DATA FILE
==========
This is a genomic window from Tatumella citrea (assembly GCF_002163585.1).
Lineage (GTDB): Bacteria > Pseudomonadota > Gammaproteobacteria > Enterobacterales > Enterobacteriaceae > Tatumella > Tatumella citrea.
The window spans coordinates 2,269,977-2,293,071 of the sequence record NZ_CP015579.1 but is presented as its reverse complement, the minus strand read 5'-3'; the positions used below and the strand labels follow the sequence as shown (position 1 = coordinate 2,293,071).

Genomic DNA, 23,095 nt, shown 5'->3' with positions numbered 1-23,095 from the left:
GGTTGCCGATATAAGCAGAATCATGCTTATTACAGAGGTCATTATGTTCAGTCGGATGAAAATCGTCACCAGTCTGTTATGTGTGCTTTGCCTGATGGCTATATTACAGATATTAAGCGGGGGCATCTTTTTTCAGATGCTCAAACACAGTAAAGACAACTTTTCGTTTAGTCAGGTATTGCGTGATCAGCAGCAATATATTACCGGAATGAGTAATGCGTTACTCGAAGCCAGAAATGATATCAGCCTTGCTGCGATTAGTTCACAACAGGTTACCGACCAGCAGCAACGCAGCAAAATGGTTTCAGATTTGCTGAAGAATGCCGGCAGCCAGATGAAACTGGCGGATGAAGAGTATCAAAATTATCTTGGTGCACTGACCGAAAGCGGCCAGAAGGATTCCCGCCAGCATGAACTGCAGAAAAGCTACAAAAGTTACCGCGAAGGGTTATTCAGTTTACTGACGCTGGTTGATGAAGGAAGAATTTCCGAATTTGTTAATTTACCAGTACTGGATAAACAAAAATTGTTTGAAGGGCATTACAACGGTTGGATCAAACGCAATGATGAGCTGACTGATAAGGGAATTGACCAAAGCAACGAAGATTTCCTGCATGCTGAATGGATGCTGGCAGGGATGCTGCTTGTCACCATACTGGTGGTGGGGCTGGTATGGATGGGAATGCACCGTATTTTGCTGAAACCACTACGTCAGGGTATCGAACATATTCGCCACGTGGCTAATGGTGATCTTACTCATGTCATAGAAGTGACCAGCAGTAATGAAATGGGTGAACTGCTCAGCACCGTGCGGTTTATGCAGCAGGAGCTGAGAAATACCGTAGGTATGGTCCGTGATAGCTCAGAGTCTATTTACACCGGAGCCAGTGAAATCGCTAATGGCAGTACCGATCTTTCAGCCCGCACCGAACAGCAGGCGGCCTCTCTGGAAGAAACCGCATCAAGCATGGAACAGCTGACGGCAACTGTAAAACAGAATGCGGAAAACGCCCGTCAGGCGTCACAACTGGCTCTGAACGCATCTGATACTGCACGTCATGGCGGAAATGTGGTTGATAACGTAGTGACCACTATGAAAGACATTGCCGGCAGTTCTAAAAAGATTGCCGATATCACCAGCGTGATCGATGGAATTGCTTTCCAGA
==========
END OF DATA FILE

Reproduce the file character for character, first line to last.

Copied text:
This is a genomic window from Tatumella citrea (assembly GCF_002163585.1).
Lineage (GTDB): Bacteria > Pseudomonadota > Gammaproteobacteria > Enterobacterales > Enterobacteriaceae > Tatumella > Tatumella citrea.
The window spans coordinates 2,269,977-2,293,071 of the sequence record NZ_CP015579.1 but is presented as its reverse complement, the minus strand read 5'-3'; the positions used below and the strand labels follow the sequence as shown (position 1 = coordinate 2,293,071).

Genomic DNA, 23,095 nt, shown 5'->3' with positions numbered 1-23,095 from the left:
GGTTGCCGATATAAGCAGAATCATGCTTATTACAGAGGTCATTATGTTCAGTCGGATGAAAATCGTCACCAGTCTGTTATGTGTGCTTTGCCTGATGGCTATATTACAGATATTAAGCGGGGGCATCTTTTTTCAGATGCTCAAACACAGTAAAGACAACTTTTCGTTTAGTCAGGTATTGCGTGATCAGCAGCAATATATTACCGGAATGAGTAATGCGTTACTCGAAGCCAGAAATGATATCAGCCTTGCTGCGATTAGTTCACAACAGGTTACCGACCAGCAGCAACGCAGCAAAATGGTTTCAGATTTGCTGAAGAATGCCGGCAGCCAGATGAAACTGGCGGATGAAGAGTATCAAAATTATCTTGGTGCACTGACCGAAAGCGGCCAGAAGGATTCCCGCCAGCATGAACTGCAGAAAAGCTACAAAAGTTACCGCGAAGGGTTATTCAGTTTACTGACGCTGGTTGATGAAGGAAGAATTTCCGAATTTGTTAATTTACCAGTACTGGATAAACAAAAATTGTTTGAAGGGCATTACAACGGTTGGATCAAACGCAATGATGAGCTGACTGATAAGGGAATTGACCAAAGCAACGAAGATTTCCTGCATGCTGAATGGATGCTGGCAGGGATGCTGCTTGTCACCATACTGGTGGTGGGGCTGGTATGGATGGGAATGCACCGTATTTTGCTGAAACCACTACGTCAGGGTATCGAACATATTCGCCACGTGGCTAATGGTGATCTTACTCATGTCATAGAAGTGACCAGCAGTAATGAAATGGGTGAACTGCTCAGCACCGTGCGGTTTATGCAGCAGGAGCTGAGAAATACCGTAGGTATGGTCCGTGATAGCTCAGAGTCTATTTACACCGGAGCCAGTGAAATCGCTAATGGCAGTACCGATCTTTCAGCCCGCACCGAACAGCAGGCGGCCTCTCTGGAAGAAACCGCATCAAGCATGGAACAGCTGACGGCAACTGTAAAACAGAATGCGGAAAACGCCCGTCAGGCGTCACAACTGGCTCTGAACGCATCTGATACTGCACGTCATGGCGGAAATGTGGTTGATAACGTAGTGACCACTATGAAAGACATTGCCGGCAGTTCTAAAAAGATTGCCGATATCACCAGCGTGATCGATGGAATTGCTTTCCAGA